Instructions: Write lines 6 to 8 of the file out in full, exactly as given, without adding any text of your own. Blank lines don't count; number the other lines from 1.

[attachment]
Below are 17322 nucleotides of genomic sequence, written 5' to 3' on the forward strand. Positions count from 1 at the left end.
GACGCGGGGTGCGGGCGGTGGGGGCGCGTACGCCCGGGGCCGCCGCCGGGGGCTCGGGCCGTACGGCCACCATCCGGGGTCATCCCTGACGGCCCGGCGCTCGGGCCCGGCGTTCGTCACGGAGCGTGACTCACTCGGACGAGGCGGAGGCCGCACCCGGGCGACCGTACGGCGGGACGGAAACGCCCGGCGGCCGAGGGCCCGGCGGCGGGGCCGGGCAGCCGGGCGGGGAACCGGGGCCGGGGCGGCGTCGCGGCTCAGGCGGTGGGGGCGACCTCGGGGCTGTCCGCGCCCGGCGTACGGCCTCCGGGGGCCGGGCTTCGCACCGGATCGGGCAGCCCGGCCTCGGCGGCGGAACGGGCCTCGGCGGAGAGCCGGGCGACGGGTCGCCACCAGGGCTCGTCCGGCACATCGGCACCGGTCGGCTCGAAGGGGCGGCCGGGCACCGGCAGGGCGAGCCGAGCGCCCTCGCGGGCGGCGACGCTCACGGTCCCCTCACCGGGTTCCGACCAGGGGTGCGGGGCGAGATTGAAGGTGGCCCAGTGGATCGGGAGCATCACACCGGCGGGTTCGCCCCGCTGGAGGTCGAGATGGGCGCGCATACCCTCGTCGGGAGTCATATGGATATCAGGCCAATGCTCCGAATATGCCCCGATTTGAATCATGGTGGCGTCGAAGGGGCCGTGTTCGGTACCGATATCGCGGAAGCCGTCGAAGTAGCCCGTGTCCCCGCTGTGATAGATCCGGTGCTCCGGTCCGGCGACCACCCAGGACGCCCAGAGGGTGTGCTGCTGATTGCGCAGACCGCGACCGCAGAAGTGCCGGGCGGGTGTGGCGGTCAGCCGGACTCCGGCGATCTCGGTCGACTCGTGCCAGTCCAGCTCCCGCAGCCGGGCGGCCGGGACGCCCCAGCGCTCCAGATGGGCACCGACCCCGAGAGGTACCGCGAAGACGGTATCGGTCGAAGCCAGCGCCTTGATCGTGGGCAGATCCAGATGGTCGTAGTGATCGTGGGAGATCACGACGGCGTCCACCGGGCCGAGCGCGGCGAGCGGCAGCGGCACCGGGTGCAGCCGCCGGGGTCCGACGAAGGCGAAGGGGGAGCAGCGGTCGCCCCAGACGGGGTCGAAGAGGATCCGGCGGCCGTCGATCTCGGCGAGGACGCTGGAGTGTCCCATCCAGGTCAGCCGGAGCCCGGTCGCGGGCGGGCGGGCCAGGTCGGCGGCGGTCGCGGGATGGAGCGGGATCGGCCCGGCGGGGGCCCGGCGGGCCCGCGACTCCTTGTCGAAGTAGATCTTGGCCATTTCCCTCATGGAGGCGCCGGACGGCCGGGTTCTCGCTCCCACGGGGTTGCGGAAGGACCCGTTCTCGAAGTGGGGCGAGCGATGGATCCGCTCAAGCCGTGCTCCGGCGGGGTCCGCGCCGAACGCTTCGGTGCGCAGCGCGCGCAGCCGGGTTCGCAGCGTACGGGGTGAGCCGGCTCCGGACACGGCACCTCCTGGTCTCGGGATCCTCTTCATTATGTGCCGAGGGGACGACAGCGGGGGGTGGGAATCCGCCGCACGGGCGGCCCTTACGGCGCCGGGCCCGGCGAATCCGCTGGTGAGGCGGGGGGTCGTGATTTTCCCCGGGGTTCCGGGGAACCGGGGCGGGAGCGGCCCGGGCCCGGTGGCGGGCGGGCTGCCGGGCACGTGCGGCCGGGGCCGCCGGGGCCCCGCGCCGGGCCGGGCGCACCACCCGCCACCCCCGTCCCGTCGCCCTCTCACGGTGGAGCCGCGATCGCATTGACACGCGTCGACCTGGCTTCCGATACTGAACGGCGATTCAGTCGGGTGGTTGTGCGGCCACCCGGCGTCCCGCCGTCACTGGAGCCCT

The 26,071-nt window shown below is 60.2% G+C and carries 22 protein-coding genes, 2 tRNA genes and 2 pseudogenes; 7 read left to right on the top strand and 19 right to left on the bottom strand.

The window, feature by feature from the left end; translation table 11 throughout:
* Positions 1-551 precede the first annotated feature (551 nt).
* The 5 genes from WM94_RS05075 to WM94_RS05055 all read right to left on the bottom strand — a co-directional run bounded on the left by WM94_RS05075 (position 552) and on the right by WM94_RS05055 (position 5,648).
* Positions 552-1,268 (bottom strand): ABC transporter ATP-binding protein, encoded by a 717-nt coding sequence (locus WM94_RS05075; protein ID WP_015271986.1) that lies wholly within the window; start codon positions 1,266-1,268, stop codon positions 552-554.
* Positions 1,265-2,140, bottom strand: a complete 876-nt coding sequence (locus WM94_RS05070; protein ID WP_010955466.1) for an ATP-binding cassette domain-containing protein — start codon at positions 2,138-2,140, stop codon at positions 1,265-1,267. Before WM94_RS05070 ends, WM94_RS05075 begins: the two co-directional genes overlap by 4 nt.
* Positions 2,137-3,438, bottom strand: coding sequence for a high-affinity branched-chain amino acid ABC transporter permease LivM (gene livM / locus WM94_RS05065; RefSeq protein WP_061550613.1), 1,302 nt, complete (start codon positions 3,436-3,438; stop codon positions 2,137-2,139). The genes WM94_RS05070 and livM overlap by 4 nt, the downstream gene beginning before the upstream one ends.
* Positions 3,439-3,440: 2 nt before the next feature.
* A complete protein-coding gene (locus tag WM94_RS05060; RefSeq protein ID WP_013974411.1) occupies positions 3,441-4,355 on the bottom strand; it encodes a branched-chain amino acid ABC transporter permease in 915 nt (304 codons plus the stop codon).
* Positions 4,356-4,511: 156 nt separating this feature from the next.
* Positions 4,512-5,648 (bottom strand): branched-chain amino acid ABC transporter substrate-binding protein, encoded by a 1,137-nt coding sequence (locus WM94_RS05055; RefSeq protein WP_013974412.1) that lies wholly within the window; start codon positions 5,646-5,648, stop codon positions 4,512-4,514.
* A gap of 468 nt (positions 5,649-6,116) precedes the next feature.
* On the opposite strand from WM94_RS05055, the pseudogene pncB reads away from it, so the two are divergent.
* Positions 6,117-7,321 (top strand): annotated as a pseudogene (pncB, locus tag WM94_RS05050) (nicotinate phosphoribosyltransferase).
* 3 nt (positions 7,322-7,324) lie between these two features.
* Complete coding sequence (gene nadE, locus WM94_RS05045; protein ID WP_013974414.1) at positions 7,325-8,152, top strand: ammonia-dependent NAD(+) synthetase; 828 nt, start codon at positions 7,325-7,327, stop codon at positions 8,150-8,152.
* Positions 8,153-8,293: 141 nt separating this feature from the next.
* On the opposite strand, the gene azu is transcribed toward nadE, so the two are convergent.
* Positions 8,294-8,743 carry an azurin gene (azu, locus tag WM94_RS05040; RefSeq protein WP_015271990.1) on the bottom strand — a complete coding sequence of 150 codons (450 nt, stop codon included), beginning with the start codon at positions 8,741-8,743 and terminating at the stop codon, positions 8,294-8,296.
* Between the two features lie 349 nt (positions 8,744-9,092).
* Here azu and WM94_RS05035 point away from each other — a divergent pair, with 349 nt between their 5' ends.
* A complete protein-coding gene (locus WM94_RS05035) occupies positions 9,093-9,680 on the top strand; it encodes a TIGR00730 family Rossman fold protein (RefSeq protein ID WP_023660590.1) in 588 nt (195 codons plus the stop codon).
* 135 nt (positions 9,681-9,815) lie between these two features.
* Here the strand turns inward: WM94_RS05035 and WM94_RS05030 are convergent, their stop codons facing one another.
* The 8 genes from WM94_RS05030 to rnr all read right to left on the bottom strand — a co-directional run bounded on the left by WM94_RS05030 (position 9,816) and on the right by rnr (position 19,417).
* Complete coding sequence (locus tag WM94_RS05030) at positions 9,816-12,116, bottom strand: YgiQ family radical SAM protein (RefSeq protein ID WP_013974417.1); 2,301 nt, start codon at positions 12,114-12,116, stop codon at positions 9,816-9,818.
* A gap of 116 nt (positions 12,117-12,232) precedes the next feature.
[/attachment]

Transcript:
* The 5 genes from WM94_RS05075 to WM94_RS05055 all read right to left on the bottom strand — a co-directional run bounded on the left by WM94_RS05075 (position 552) and on the right by WM94_RS05055 (position 5,648).
* Positions 552-1,268 (bottom strand): ABC transporter ATP-binding protein, encoded by a 717-nt coding sequence (locus WM94_RS05075; protein ID WP_015271986.1) that lies wholly within the window; start codon positions 1,266-1,268, stop codon positions 552-554.
* Positions 1,265-2,140, bottom strand: a complete 876-nt coding sequence (locus WM94_RS05070; protein ID WP_010955466.1) for an ATP-binding cassette domain-containing protein — start codon at positions 2,138-2,140, stop codon at positions 1,265-1,267. Before WM94_RS05070 ends, WM94_RS05075 begins: the two co-directional genes overlap by 4 nt.